Bhagavad Gita- Chap 11 (Part-1) Vishwaroopa Darshana Yogah- Yoga of the Vision of the Universal Form


In  the previous Chapter the Lord explained His presence in all things and beings  in His different manifestations indicating that the Self is the substratum for  the world of multiplicities. In this Chapter He provides Arjuna with a  practical demonstration to show that everything exists in the Self. It is  easier to see the Self in finite objects than to cognize the entire Universe in  one Reality, the Self.

The  concept of space divides the individual objects from one another. If there is  no space in between them all objects will come together so closely that they  become one single entity. In this mass of things there will certainly be  different shapes and forms of all things at one and the same place and time.  This is the picture of the Universal or Cosmic Man, the vision of the world  viewed from a mind wherein there is no concept of time and space.

Sri  Krishna removes the concept of space from Arjuna's mind and assumes Himself the  form of one universal structure to demonstrate that everything in the Universe  is in Him. Having seen this form of The Lord, Arjuna re-visits his faith and  understanding. In this Chapter we see Arjuna full of emotions of wonder, amazement,  fear, reverence, devotion etc. In its concept and description, this  Chapter is considered as one of the highest philosophical poems in all the  sacred books of the world.

A  major part of this Chapter is soleley devoted to a description of the Cosmic  Body and praises offered by Arjuna to the Lord manifested in that form; hence  it has been given the title Vishwaroopa Darshana Yogah: Yoga of the Vision of  the Universal Form.

The Text

On  hearing the Lord declaring that the entire universe is held in a mere fraction  of His being, Arjuna is desirous of seeing with his own eyes the form of the  Lord that so sustains the world system. Therefore, extolling the Lord and His  teachings, Arjuna requests Him to grant him a direct vision of His Cosmic Body.

arjuna uvaacha
    madanugrahaaya paramam  guhyamadhyaatmasamjnitam
    yattwayoktam vachastena  moho'yam vigato mama // 11.1 //

Arjuna  said
    Out  of compassion towards me, You have spoken words of ultimate profundity concerning  the Self and they have dispelled my delusion.

Removal  of delusion or misunderstanding is not equivalent to acquiring knowledge of the  Real. The illusion that things of the world exist in themselves and maintain  themselves, that they live and move apart from God and hence he is responsible  for his relatives being killed and that he would be committing sin etc., have  disappeared from Arjuna but he has not yet experienced the Unity in diversity.

bhavaapyayau hi bhootaanaam shrutau  vistarasho mayaa
    twattah kamalapatraaksha maahaatmyamapi  chaa'vyayam // 11.2 //

I  have learnt from You at length, O Lotus-eyed Lord, of the origin and dissolution  of beings, and also Your inexhaustible greatness.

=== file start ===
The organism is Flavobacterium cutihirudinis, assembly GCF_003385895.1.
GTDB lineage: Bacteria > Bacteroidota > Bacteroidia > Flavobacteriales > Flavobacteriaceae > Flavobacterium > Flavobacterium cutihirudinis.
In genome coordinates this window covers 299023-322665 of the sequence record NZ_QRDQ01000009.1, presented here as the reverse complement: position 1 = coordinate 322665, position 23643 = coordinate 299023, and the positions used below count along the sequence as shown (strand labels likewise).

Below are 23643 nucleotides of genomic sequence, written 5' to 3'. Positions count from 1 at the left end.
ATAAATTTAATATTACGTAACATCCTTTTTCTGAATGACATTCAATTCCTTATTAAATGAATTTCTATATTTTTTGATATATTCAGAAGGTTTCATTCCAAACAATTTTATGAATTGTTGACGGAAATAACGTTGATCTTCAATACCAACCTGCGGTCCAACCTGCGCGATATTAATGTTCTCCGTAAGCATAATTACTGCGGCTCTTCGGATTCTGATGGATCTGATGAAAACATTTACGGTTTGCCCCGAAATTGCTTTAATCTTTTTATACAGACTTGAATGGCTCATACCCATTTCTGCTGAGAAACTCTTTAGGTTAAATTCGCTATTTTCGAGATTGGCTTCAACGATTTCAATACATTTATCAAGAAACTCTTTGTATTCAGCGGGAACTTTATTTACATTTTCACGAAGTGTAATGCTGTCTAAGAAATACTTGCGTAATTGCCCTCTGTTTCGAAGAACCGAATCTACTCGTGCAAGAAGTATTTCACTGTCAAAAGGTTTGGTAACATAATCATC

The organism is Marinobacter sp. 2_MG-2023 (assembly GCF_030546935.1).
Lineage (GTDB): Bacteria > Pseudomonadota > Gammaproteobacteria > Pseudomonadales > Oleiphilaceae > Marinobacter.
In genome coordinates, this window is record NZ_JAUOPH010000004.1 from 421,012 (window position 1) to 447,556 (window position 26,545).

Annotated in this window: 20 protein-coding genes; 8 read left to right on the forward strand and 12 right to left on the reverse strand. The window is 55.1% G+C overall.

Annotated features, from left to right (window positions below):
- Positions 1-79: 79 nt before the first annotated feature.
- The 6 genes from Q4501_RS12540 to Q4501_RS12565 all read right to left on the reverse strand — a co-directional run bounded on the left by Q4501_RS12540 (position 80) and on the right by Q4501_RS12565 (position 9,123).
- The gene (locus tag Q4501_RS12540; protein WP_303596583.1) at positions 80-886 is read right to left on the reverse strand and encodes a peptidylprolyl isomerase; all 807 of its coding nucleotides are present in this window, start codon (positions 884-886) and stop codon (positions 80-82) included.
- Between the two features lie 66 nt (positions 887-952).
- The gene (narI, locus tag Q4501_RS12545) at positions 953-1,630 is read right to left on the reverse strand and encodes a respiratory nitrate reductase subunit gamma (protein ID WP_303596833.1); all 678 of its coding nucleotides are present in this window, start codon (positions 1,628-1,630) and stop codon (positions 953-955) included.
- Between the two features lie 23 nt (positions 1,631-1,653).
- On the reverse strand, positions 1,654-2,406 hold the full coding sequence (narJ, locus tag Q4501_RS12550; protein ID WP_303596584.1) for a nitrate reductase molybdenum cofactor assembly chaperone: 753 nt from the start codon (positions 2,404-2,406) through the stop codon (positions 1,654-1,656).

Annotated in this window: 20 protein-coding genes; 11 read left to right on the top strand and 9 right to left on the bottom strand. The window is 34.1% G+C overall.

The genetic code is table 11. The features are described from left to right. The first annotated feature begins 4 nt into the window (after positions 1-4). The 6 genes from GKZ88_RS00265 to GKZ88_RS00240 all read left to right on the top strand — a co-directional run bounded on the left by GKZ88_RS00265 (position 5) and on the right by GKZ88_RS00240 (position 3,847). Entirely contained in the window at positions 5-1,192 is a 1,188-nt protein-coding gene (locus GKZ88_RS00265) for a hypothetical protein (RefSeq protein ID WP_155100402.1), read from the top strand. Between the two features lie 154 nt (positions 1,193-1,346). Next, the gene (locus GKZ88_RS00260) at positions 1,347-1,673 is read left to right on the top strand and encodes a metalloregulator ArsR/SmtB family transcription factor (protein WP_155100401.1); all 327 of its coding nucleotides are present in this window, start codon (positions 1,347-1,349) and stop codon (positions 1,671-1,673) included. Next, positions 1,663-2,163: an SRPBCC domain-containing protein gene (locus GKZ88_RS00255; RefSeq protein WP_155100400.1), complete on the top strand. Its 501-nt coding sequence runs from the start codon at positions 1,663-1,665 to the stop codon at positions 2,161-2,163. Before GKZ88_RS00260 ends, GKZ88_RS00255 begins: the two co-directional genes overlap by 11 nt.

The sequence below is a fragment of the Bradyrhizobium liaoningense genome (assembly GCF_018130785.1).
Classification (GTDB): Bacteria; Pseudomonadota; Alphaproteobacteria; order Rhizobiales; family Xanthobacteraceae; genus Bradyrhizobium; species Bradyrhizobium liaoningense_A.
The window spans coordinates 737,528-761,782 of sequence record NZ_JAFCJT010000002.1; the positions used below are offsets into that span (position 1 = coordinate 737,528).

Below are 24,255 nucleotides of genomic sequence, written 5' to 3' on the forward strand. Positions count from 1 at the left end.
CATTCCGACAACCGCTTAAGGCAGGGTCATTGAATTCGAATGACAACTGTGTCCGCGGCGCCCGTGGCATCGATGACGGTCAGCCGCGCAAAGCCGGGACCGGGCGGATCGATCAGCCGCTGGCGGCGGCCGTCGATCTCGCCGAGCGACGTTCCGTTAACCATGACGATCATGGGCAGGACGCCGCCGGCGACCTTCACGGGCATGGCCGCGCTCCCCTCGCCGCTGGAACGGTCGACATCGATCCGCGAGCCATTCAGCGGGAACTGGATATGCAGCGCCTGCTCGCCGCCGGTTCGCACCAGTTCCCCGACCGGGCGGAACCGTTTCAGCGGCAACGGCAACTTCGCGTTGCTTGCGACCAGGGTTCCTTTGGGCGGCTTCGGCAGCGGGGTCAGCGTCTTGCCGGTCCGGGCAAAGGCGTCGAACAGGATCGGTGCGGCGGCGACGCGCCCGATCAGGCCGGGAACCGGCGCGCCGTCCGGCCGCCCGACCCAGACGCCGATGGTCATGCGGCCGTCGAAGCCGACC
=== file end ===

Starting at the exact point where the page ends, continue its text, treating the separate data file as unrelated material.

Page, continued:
Although  Arjuna says that he has understood that The Lord is immanent in all names and  forms still some doubts linger in his mind which could be removed only through  practical demonstration. This verse is preparing him to demand such a proof. In  this Chapter the Lord out of His sheer kindness shows His Cosmic form to Arjuna  just because he asked for it.

Kamalapatraksha:  Lotus-eyed, having eyes like lotus leaves. It also means knowledge of the Self.  He who can be obtained by the knowledge of the Self is Kamalapatraksha.

evametadyathaattha twamaatmaanam  parameshwara
    drahstumicchaami te roopamaishwaram  purushottama // 11.3 //

(Now)  O Supreme Lord, as You have thus described Yourself, in that way, O Supreme  Purusha, I wish to see actually Your Ishwara Form.

Ishwara  Form: As possessed of omnipotence, omnipresence, omniscience, infinite strength,  infinite virtue and infinite splendor. These are the six qualities which characterize  the God - Principle. Arjuna tells the Lord that he desires to see that Ishwara  or Divine or Cosmic Form of His.

manyase yadi tacchakyam mayaa drashtumiti  prabho
    yogeshwara tato me twam  darshayaa'tmaanamavyayam // 11.4 //

O  Lord, if you think it possible for me to see it, then You please, O Lord of  Yogis, reveal to me your form of Imperishable Self.

It  is one thing to know that the Eternal Spirit dwells in all things and another  to have the vision of it. Arjuna now wishes to see the Cosmic Form of The Lord,  the visible embodiment of the Unseen Divine, how He is the `birth and passing  away of all beings'. The idea is that the abstract metaphysical truth should be  given a visible reality.
  Yogeshwara:  Lord of Yogis - A yogi is one who is endowed with the eight psychic powers. A  Yogeshwara is the Lord of such Yogis. Yoga is the identification of the  individual soul with the Self. He who bestows this realization of identity on  the deserving spiritual aspirant is a Yogeswara.

Receive Site Updates